Forced to flee from her Aleppo home, a young woman takes refuge in a rebel-held town in northwestern Syria. In a camp for displaced people, she finds a way to do her part for her country without resorting to violence.
Twenty-three-year-old Safa Faki has been living in the village of Atmeh, five kilometers (three miles) from the Turkish border in northwestern Syria, for seven months now. Before Syria's civil war began, it was a town of 4,000 people. Nowadays 20,000 live there. The town gets only two hours of electricity per day. That's had a detrimental effect on the Faki family's standard of living. It's winter and the temperature outside is close to freezing. The only source of heat in the three-room house is a wood-burning stove.
"Like many families in Syria, we have olive trees, but now we cut them down to get wood to keep warm through the winter," she says. "Before the revolution the Assad regime was bad, but now we have made the choice to live free or die."
Born and raised in Aleppo, Safa watched as the Arab Spring spread from Tunisia, Egypt, Yemen and Libya. In her mind the idea of a revolution in Syria was close to impossible. When it arrived, and protests against the regime erupted, she was always in attendance.
As Sunnis, it was always a struggle for her family to make ends meet. Her father, a 40-year veteran of the Army, earned only 200 euros ($270) per month. At the same time, he watched younger more inexperienced men with government or family connections rise above him.
"In the beginning we always chanted: 'The people, we want the regime to go.' I hoped our revolution would be like Tunisia and Egypt, a peaceful revolution," Safa says. "But many times at the protests I saw Shabiha thugs beating people. I saw in front of my eyes how they beat young girls. There were snipers up high in buildings: they shot many people during the protests. Soon there were no more protests."
Fighting in the neighborhood
In late July the battle for Aleppo began. The rebel Free Army moved in to residential neighborhoods, and the Syrian Army responded. Safa's home was in an area called Mashad, adjacent to neighborhoods occupied by the Free Army, which were being shelled by the regime. At night Safa would climb to the roof of her family's home and watch the gunfire from tanks and heavy machineguns light up the sky.
One morning Safa was awoken by a loud explosion only meters from her home. It was the breaking point for her family. They packed their essentials and fled the city for their village home.
Now Safa, her parents, sister, two brothers, their wives and four kids live in the small house in Atmeh. Her other four brothers also share space in the village. It's extremely tight living, and especially hard for the women and children, who were accustomed to living in the city. There's little to fill their days in the countryside.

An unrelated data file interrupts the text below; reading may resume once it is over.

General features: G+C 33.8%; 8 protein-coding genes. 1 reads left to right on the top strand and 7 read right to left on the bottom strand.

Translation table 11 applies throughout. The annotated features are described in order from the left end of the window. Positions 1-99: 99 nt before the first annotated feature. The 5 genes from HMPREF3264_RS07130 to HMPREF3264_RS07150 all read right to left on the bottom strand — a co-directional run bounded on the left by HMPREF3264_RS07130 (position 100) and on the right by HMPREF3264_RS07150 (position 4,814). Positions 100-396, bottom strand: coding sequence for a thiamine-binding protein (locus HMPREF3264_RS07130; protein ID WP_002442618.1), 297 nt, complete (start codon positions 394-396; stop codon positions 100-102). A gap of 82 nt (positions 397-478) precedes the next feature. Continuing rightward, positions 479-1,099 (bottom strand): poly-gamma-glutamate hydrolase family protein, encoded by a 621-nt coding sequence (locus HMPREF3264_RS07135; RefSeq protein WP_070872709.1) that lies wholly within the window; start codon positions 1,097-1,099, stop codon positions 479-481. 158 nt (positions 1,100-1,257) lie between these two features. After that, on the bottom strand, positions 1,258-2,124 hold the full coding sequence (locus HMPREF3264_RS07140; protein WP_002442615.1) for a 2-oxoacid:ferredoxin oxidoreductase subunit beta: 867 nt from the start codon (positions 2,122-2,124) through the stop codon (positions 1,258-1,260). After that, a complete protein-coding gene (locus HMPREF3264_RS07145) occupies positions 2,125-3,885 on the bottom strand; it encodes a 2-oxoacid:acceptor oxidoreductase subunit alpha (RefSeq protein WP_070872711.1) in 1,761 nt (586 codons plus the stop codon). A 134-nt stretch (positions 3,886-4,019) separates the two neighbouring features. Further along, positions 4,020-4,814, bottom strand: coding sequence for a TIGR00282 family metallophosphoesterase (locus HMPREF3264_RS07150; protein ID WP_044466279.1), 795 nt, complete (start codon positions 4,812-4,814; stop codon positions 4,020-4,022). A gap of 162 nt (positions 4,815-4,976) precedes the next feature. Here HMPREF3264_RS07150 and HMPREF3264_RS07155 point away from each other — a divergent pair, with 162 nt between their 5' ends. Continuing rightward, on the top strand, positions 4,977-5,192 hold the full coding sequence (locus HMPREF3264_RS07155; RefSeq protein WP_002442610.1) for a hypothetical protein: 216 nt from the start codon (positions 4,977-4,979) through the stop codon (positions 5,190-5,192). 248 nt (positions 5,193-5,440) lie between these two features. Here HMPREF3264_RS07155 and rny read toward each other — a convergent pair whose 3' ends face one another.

In the beginning, Safa's days in Atmeh were filled with watching the news about Aleppo. As fighting intensified, it quickly became clear that her family would not be returning to Aleppo anytime soon. Boredom and despair soon enveloped Safa's life.
In August a camp began to grow on the outskirts of Atmeh, along the border fence with Turkey. The inhabitants, people whose homes had been destroyed and lives upended, came from across the country.
At the camp, Safa was struck by the dire situation of the children. Many had nothing but stones for toys. She started thinking about how she could help.
"One night I realized what I would do: The next day I would buy colors and papers and go to the camp."
She had taught children before and felt she understood how they think. As a graduate of the Aleppo Fine Arts Academy, she was a certified artist.
Safa began going to the camp four or five days a week and offering drawing sessions. Her goal was to give the children an outlet for their trauma, that is, art therapy.
From the beginning the children were responsive. They drew images of the war: tanks, helicopters and jets attacking their homes, with people dead on the ground. The drawing sessions created a rare atmosphere of joy and entertainment for the children - and somber reflection as the images of the war begin to appear on paper.
"The war in Syria will not end soon, and I worry about my people, especially the children at the camp," she says. "I don't understand why the world does not help us, why the governments in America and Europe let Assad destroy Syria and do nothing."
Conditions in the camp, which had grown - like the town - to around 20,000 people, worsened when winter arrived, turning the ground to mud. Still, Safa continues her drawing sessions every Friday, weather permitting. They sometimes go on all day.
She has collected numerous drawings from her wards, and with help from friends in the Netherlands, she is working to organize exhibitions there to raise awareness about the situation in Syria.
Safa wants people to think more about the crimes being committed in Syria, the people killed, the cities destroyed. The children have born the brunt of war, she believes. They have seen things no child should ever have to witness.